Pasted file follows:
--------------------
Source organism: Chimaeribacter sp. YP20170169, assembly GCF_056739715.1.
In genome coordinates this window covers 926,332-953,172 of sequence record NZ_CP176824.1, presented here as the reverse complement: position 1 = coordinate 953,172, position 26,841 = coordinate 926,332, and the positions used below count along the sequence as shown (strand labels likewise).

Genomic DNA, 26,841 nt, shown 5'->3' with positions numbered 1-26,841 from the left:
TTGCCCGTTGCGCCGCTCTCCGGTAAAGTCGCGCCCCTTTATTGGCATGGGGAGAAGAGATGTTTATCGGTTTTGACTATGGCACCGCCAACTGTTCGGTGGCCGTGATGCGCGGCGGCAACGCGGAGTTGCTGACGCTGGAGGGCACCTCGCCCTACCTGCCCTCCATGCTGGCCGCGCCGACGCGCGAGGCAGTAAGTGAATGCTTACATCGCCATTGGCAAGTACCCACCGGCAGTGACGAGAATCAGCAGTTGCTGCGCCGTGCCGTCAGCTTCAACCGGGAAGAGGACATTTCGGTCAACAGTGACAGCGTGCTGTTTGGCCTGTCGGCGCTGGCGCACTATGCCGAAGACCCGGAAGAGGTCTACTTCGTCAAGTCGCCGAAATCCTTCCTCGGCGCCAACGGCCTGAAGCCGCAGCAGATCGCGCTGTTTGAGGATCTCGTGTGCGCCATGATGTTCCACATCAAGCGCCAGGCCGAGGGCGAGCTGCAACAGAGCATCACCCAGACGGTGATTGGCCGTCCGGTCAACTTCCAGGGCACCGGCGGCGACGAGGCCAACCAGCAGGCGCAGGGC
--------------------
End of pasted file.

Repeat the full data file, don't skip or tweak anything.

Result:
Source organism: Chimaeribacter sp. YP20170169, assembly GCF_056739715.1.
In genome coordinates this window covers 926,332-953,172 of sequence record NZ_CP176824.1, presented here as the reverse complement: position 1 = coordinate 953,172, position 26,841 = coordinate 926,332, and the positions used below count along the sequence as shown (strand labels likewise).

Genomic DNA, 26,841 nt, shown 5'->3' with positions numbered 1-26,841 from the left:
TTGCCCGTTGCGCCGCTCTCCGGTAAAGTCGCGCCCCTTTATTGGCATGGGGAGAAGAGATGTTTATCGGTTTTGACTATGGCACCGCCAACTGTTCGGTGGCCGTGATGCGCGGCGGCAACGCGGAGTTGCTGACGCTGGAGGGCACCTCGCCCTACCTGCCCTCCATGCTGGCCGCGCCGACGCGCGAGGCAGTAAGTGAATGCTTACATCGCCATTGGCAAGTACCCACCGGCAGTGACGAGAATCAGCAGTTGCTGCGCCGTGCCGTCAGCTTCAACCGGGAAGAGGACATTTCGGTCAACAGTGACAGCGTGCTGTTTGGCCTGTCGGCGCTGGCGCACTATGCCGAAGACCCGGAAGAGGTCTACTTCGTCAAGTCGCCGAAATCCTTCCTCGGCGCCAACGGCCTGAAGCCGCAGCAGATCGCGCTGTTTGAGGATCTCGTGTGCGCCATGATGTTCCACATCAAGCGCCAGGCCGAGGGCGAGCTGCAACAGAGCATCACCCAGACGGTGATTGGCCGTCCGGTCAACTTCCAGGGCACCGGCGGCGACGAGGCCAACCAGCAGGCGCAGGGC